Ron Jude – Dark Matter

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In assessing Dark Matter, I am also reasonably confident that this use of newspaper imagery is lodged in the artist’s practice from influences such as Michael Schmidt, whose book EinHeit, produced in the 90s, made great use of similar aesthetics of inconvenient German history, which was photographed and hung in exhibition form next to photographs of Berlin, the reality of the future playing off the undoubted inconvenience of the past. I will, as a fan of Schmidt’s work, suggest that the German artist’s use of these materials in EinHeit is almost certainly pulled from the painter Gerhard Richter, whose work on the Baader Meinhof deaths (1971), amongst other works, pulls subject matter from these types of violent newspaper images and repurposes them into a different type of contemporary history painting. No different with Schmidt, no different with Ron



…Dark Matter is a logical offering, an extension of Jude’s career. It reminds us that he is of that rare stock of artists who can work through several different types of image-making in tandem without it seeming to disrupt the overall view of his career. These are only slight deviations; all the primary concerns remain intact and are a continuation, not a disruption to the overall oeuvre. I would imagine that he has been waiting to do a book and an exhibition solely based on this vernacular material for some time but needed a moment to work on it and to take the risk. I would also like to tip the hat to Monogram for releasing a group of much-needed smaller books by excellent artists such as Ron and Camille Vivier. Highly Recommended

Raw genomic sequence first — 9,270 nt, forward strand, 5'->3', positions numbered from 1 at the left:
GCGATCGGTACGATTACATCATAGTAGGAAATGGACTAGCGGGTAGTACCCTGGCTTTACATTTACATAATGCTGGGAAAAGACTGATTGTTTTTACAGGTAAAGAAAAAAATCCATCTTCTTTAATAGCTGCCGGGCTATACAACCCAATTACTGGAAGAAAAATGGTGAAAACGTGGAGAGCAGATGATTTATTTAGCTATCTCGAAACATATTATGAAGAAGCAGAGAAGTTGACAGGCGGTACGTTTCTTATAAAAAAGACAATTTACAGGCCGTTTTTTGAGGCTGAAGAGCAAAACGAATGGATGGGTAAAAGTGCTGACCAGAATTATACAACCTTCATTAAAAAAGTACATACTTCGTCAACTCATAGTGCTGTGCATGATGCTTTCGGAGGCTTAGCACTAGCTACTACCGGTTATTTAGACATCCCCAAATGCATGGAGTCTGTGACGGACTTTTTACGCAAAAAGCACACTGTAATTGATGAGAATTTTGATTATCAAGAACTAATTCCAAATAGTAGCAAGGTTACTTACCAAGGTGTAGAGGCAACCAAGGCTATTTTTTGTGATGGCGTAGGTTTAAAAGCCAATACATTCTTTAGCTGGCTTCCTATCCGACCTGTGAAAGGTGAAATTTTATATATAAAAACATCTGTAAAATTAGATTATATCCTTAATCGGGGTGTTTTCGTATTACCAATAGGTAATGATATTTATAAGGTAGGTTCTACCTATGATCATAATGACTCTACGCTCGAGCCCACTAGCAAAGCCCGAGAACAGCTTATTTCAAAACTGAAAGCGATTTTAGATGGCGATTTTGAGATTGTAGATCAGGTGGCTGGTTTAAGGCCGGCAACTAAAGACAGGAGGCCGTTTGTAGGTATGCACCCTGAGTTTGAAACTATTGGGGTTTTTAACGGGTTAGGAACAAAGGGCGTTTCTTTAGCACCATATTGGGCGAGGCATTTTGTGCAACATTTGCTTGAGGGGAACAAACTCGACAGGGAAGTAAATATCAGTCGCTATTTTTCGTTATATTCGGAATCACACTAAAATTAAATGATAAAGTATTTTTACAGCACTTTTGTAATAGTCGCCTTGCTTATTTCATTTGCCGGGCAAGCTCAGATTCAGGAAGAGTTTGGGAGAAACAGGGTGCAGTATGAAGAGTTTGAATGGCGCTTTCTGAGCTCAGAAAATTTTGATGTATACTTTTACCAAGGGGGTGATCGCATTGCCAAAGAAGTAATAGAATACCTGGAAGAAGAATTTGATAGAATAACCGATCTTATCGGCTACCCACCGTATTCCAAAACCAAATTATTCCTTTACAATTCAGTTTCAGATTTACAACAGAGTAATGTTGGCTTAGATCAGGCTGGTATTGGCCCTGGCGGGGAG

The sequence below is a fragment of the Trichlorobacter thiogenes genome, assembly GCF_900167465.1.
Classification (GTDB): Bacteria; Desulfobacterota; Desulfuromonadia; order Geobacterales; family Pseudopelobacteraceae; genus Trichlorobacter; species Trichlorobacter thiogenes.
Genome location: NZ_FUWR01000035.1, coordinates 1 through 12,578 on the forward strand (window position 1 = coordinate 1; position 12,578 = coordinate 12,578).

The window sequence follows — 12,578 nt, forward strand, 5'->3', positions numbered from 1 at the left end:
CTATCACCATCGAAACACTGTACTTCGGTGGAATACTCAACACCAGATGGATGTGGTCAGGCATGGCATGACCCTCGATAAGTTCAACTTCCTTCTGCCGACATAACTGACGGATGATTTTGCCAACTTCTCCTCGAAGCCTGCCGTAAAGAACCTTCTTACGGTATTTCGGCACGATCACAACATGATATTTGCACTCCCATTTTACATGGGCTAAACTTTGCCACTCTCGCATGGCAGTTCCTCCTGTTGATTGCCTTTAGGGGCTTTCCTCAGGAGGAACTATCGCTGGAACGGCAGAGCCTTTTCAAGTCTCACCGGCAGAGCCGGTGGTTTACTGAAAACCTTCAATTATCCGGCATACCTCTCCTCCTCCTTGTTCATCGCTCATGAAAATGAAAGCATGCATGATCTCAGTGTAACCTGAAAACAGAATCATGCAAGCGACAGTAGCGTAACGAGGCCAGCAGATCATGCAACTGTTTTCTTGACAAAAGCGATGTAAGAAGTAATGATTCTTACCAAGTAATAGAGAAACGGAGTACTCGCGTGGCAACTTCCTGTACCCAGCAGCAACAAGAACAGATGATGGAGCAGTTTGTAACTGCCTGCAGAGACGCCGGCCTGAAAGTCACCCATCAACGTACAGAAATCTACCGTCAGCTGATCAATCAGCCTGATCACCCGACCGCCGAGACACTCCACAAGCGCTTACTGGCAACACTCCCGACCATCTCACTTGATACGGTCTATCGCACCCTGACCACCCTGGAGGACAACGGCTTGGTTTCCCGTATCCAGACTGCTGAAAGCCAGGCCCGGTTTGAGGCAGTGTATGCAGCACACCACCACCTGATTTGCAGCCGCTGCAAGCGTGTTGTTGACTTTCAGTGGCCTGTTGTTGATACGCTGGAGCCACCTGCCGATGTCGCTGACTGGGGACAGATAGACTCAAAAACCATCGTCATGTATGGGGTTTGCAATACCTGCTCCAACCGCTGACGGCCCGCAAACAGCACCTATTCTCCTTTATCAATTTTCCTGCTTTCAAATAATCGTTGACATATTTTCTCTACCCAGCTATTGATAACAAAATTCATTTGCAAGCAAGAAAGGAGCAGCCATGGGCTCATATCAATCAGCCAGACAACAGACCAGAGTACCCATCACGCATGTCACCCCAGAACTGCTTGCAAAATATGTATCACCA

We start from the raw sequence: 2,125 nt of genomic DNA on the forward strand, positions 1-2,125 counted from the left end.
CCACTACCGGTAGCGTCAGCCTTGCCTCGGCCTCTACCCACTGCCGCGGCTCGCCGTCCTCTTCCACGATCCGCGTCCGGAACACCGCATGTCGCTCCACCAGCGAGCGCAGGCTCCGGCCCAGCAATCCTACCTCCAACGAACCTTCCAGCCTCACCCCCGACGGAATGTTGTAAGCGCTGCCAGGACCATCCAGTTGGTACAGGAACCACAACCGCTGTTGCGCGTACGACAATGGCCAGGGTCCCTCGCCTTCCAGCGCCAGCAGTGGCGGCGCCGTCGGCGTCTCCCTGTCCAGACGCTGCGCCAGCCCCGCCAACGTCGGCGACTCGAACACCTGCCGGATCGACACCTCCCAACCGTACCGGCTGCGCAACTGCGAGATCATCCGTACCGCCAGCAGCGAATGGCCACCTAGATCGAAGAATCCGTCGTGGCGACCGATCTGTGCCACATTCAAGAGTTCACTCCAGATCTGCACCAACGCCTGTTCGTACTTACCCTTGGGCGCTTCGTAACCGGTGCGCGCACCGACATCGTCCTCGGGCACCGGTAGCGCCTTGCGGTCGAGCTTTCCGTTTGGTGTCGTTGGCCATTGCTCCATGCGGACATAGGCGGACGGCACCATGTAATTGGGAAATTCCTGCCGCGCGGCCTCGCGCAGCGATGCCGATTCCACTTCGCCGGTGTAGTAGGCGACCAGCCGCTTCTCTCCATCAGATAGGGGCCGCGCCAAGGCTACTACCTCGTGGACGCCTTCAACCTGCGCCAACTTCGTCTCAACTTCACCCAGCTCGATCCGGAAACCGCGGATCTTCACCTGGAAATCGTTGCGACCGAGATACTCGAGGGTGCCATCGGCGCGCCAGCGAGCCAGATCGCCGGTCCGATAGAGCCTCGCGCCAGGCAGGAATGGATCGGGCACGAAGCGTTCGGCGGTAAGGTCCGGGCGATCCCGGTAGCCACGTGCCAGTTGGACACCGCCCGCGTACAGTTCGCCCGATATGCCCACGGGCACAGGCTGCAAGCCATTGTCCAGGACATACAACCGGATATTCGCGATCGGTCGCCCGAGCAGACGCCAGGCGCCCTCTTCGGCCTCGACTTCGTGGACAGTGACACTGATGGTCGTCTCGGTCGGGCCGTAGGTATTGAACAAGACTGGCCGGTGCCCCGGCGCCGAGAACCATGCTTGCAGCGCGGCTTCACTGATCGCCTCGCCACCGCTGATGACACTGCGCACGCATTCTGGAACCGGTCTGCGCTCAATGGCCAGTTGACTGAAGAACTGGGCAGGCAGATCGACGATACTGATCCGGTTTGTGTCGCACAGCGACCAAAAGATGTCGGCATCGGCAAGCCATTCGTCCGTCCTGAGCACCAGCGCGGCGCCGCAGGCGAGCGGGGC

Original Press Release and Specifications
€24,79november 2022
limited edition of 500
20 x 26 cm, 64p,
ills. color, double pamphlet stitch binding
In Dark Matter, Ron Jude revisits the source material taken from photographs in his hometown newspaper in Central Idaho in the American West. In this new body of work, Jude reimagines how these photographs can be configured to reflect this microcosm’s collective mood and values. Motivated by a sense of unease and bewilderment with the cultural bifurcation of America, and grounded in a sense of tragedy, loss, and rage, Jude uses a looping tempo of images to surface the latent underpinnings of this mood, located in the helplessness and corresponding desire for control that stutter throughout the sequence. Consistent with themes found in his previous book Alpine StarDark Matter is at once a self-reflexive meditation on how cultural context shapes one’s sense of self, and an examination of the way in which photography, as a mass-medium, both mirrors and reinforces shared perceptions and attitudes.
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